1 row selected
ij> exit;


Any database that may have been created by desktop Java application can be read/modified on JavaME platform and the same database can be used by the desktop application again. This can be accomplished so easily only with Java-JavaDB combination!

Wednesday May 23, 2007

Building JDBC for CDC/Foundation



JDBC Optional Package for CDC/Foundation Profile
was released back in 2004. This optional package is required on the CDC platform for any JDBC driver to work. As part of the Reference Implementation download, only source (and documentation) bundle was released. The intent here was that people who have ported CDC platform to their own platform of interest should be able to build JDBC Op Package from this source against the built binary.

The building instructions in the README file of the source bundle are some what vague and there was no clarity on this as CDC platform itself was not Generally Available. Recently, As part of the Open Source effort, mobile and embedded community was formed and CDC platform binaries (for Linux-x86 platform) are now easily available for download, as phoneME Advanced project. With this change, I believe it is more critical to have clarity around building this package.

 

The steps for Building JDBC Optional Package on phoneME Advanced platform are as below,

1. Download the JDBC Op Package source bundle from here.

2. Download the latest CDC Platform. Please note that currently, this platform is available only on Linux-x86. This means that you will need linux-x86 box to build JDBC Op package as per these instructions.

3. Prepare with JDK 1.4.2 binary. CDC Platform is compliant with JDK 1.4.x spec and so is the JDBC Op Package. You will need JDK 1.4.x 'javac' to build against the CDC.

4. Run following to build the JDBC Op Package.

4.1 cd <JDBC_Source>/cdcfoundation/src/share/jdbc/classes

4.2 <JDK1.4.x>/bin/javac -bootclasspath <CDC_HOME>/lib/btclasses.zip:<CDC_HOME>/lib/basis.jar -d <pathtoclasses> java/sql/\*.java

4.3 <JDK1.4.x>/bin/javac -bootclasspath <CDC_HOME>/lib/btclasses.zip:<CDC_HOME>/lib/basis.jar -d javax/sql/\*.java

Here note that, CDC platform contains 'basis.jar' file, as this set of binaries support Personal Basis profile. if you have built your own CDC from the source bundle with profile 'foundation' or 'Personal Profile', you should replace 'basis.jar' file as 'foundation.jar' or 'personal.jar' respectively.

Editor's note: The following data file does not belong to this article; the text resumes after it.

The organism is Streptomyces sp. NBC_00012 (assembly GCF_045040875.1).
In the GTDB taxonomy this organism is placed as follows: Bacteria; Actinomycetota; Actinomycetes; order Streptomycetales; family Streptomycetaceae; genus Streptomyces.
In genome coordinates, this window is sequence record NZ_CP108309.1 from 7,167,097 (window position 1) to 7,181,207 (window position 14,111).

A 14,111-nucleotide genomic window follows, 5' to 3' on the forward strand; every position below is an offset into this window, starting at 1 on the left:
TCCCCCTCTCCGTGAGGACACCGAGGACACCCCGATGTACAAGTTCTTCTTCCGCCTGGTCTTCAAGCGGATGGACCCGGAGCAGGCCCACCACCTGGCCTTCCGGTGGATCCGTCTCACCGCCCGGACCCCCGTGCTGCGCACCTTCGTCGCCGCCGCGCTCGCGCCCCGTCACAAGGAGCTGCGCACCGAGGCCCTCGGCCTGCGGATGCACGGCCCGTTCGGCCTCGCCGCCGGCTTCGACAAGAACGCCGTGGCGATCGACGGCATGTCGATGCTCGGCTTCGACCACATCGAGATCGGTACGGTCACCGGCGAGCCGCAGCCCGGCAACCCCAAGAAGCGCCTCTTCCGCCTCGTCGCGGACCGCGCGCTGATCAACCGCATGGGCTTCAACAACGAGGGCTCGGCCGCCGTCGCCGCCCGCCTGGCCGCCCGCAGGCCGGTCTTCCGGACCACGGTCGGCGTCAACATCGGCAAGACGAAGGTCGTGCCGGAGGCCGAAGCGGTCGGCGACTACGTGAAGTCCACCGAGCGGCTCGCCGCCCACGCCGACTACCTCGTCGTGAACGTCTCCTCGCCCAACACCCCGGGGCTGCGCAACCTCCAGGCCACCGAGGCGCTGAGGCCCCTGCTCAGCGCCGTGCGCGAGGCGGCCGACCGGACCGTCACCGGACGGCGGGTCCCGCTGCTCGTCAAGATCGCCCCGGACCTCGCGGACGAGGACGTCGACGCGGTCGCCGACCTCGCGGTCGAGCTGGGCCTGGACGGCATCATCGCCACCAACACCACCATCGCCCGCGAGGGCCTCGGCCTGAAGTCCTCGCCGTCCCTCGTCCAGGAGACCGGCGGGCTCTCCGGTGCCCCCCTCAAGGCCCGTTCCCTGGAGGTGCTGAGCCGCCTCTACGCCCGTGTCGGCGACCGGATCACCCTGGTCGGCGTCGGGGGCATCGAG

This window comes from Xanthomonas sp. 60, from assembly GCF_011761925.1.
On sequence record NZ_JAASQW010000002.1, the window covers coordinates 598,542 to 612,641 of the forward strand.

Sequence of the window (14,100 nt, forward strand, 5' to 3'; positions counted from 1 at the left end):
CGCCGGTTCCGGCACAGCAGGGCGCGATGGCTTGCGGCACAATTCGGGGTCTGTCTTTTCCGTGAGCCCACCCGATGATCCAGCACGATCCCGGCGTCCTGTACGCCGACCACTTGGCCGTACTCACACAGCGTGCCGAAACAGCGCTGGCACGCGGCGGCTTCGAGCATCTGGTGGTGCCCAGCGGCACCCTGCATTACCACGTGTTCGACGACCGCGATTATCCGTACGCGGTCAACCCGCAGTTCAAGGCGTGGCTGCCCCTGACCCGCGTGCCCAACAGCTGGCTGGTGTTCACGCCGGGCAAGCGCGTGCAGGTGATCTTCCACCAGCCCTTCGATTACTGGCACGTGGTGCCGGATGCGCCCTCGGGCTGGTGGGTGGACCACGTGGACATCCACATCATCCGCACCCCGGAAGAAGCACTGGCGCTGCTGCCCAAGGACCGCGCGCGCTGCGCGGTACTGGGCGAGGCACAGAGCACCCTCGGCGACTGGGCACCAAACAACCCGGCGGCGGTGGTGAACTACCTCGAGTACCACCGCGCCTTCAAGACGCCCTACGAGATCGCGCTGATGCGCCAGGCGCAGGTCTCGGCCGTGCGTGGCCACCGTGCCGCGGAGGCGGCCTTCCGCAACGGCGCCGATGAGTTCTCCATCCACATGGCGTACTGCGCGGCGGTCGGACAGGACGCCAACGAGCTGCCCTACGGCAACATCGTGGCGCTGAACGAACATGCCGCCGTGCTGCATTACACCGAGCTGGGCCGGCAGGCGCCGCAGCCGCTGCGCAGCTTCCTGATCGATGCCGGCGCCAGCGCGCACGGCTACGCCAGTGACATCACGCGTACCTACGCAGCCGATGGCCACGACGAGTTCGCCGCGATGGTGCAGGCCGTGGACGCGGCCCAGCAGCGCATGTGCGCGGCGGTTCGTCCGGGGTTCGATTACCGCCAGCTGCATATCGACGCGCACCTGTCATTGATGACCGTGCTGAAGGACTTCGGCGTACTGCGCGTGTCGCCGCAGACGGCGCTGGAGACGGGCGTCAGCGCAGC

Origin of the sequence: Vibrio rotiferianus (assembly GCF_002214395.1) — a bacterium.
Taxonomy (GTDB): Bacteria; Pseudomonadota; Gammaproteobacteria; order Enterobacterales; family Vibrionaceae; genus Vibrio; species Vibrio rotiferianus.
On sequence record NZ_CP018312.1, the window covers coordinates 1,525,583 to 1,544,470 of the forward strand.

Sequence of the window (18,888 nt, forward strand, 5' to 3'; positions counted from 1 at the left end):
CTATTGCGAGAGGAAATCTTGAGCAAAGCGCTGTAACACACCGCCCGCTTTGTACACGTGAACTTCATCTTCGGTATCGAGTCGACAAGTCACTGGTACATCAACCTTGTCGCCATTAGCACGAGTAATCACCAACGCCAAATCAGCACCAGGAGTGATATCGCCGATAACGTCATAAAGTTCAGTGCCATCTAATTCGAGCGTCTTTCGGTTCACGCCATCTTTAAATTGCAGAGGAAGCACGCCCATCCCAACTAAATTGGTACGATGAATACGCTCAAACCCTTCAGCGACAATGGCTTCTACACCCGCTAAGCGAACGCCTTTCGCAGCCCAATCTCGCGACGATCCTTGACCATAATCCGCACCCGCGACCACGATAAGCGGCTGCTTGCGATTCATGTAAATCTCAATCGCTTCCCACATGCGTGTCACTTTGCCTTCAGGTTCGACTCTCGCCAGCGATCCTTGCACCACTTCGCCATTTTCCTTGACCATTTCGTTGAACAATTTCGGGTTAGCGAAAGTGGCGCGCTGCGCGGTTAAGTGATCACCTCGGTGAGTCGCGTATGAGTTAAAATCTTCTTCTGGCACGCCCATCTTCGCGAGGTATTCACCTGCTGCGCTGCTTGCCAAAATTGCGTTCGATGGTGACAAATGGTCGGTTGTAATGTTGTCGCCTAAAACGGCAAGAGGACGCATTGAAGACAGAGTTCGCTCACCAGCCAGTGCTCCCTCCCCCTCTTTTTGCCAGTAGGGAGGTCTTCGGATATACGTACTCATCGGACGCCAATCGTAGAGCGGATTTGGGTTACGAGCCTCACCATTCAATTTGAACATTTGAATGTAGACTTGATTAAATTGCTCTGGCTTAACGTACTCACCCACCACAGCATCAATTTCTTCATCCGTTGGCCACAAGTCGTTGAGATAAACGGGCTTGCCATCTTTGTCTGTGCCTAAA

4.4 cd <pathtoclasses>


4.5 <JDK1.4.x>/bin/jar cvf <JDBCOp>.jar java/sql/\*.class javax/sql/\*.class

I am planning to write a simple Makefile for linux-x86 platform which can be used with the JDBC Op package makefiles. Building the entire package will be just one 'make' command then. But, until I get there, this will be helpful, I believe.


 

added on May 25, 2007.

If you prefer building JDBC Op package along with CDC binary from its svn repository, then you need to add few lines to your makefiles as pointed out by Chris, here.
 

Monday Apr 23, 2007

JavaME session at PESIT, Bangalore

As part of the University Track and their special engagement with Bangalore's premiere college, PESIT, We were asked to do a JavaME session last saturday. The idea behind the session was to give them, basic introduction to JavaME with a presentation and followed by some hands-on with Netbeans Mobility Pack. The session also meant to provide them with the necessary information to start with JavaME projects, if they were interested. Satish Bhat and myself, we decided to share the responsibility of this session.

On Saturday, Around 55 (including 6th semester BE. and MTech.) students were present. I started with 'Introduction to CLDC' including JavaME platform overview. For CLDC, I talked about KVM, CLDC APIs, MIDP Life cycle, MIDP LCDUI and MIDlet development cycle. Other APIs such as MMAPI, Bluetooth, Location, Mobile3D, WMA were also covered to a limited extent. Satish, then continued with 'Introduction to CDC', where he covered CVM, CDC APIs, Foundation Profile, Personal Basis Profile, Personal Profile, Xlets, AGUI and he also touched upon PIM, Web Services API and other related topics for CDC platform. Both of us talked in detail about the JavaME community and presented how they can leverage this community in their project developement. The presentation was attended very well.

After the talk, We did a small Netbeans demo on how to create CLDC and CDC applications using Netbeans Mobility pack. I started with 'SMS application' development and asked them to continue that in the following hands-on session. Later, in the lab, we were kept very very busy and it was getting difficult to handle the situation with just 2 of us. Students came up with brilliant ideas for their short assignments. One group was keen on getting their password verification done and I helped them with putting the password string checks as a 'Wait Screen' task. Another group worked on adding more image resources for their version. We left some CDs in their lab that included Netbeans installers and how-to guides for CLDC and CDC.

We spent 2 hours in the lab even though we were scheduled to run only for 90 minutes. I feel, students really enjoyed their time. They were able to see their apps running on emulators and thanks to Netbeans Mobility Pack for doing excellent job by providing the simple easy-to-use tools. Feels great!